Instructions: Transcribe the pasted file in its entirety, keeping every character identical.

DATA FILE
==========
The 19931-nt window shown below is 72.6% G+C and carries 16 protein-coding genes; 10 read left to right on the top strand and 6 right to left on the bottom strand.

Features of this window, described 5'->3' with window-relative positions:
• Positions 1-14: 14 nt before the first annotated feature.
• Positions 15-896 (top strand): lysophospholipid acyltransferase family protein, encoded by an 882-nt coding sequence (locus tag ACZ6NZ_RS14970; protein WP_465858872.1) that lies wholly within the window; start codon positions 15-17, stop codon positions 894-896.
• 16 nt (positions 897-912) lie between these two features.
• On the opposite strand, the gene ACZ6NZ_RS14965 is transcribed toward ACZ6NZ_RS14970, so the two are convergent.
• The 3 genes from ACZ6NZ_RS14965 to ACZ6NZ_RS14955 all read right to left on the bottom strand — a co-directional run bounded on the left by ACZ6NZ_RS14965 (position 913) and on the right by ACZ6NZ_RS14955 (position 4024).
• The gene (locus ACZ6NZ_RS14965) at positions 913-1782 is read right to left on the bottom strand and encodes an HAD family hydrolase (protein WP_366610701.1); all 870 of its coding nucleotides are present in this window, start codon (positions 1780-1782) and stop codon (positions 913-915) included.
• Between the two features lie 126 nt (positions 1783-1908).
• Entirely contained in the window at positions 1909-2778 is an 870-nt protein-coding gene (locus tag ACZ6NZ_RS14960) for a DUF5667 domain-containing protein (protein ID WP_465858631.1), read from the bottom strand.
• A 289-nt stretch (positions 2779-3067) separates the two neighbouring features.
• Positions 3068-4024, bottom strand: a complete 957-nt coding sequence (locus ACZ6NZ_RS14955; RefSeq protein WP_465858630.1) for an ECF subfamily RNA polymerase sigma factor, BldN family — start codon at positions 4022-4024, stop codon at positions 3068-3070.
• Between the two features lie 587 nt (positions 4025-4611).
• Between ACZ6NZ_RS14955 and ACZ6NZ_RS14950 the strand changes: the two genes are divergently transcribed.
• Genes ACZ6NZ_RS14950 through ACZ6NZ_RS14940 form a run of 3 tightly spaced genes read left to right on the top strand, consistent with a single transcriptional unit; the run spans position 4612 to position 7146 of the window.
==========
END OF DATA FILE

The 19931-nt window shown below is 72.6% G+C and carries 16 protein-coding genes; 10 read left to right on the top strand and 6 right to left on the bottom strand.

Features of this window, described 5'->3' with window-relative positions:
• Positions 1-14: 14 nt before the first annotated feature.
• Positions 15-896 (top strand): lysophospholipid acyltransferase family protein, encoded by an 882-nt coding sequence (locus tag ACZ6NZ_RS14970; protein WP_465858872.1) that lies wholly within the window; start codon positions 15-17, stop codon positions 894-896.
• 16 nt (positions 897-912) lie between these two features.
• On the opposite strand, the gene ACZ6NZ_RS14965 is transcribed toward ACZ6NZ_RS14970, so the two are convergent.
• The 3 genes from ACZ6NZ_RS14965 to ACZ6NZ_RS14955 all read right to left on the bottom strand — a co-directional run bounded on the left by ACZ6NZ_RS14965 (position 913) and on the right by ACZ6NZ_RS14955 (position 4024).
• The gene (locus ACZ6NZ_RS14965) at positions 913-1782 is read right to left on the bottom strand and encodes an HAD family hydrolase (protein WP_366610701.1); all 870 of its coding nucleotides are present in this window, start codon (positions 1780-1782) and stop codon (positions 913-915) included.
• Between the two features lie 126 nt (positions 1783-1908).
• Entirely contained in the window at positions 1909-2778 is an 870-nt protein-coding gene (locus tag ACZ6NZ_RS14960) for a DUF5667 domain-containing protein (protein ID WP_465858631.1), read from the bottom strand.
• A 289-nt stretch (positions 2779-3067) separates the two neighbouring features.
• Positions 3068-4024, bottom strand: a complete 957-nt coding sequence (locus ACZ6NZ_RS14955; RefSeq protein WP_465858630.1) for an ECF subfamily RNA polymerase sigma factor, BldN family — start codon at positions 4022-4024, stop codon at positions 3068-3070.
• Between the two features lie 587 nt (positions 4025-4611).
• Between ACZ6NZ_RS14955 and ACZ6NZ_RS14950 the strand changes: the two genes are divergently transcribed.
• Genes ACZ6NZ_RS14950 through ACZ6NZ_RS14940 form a run of 3 tightly spaced genes read left to right on the top strand, consistent with a single transcriptional unit; the run spans position 4612 to position 7146 of the window.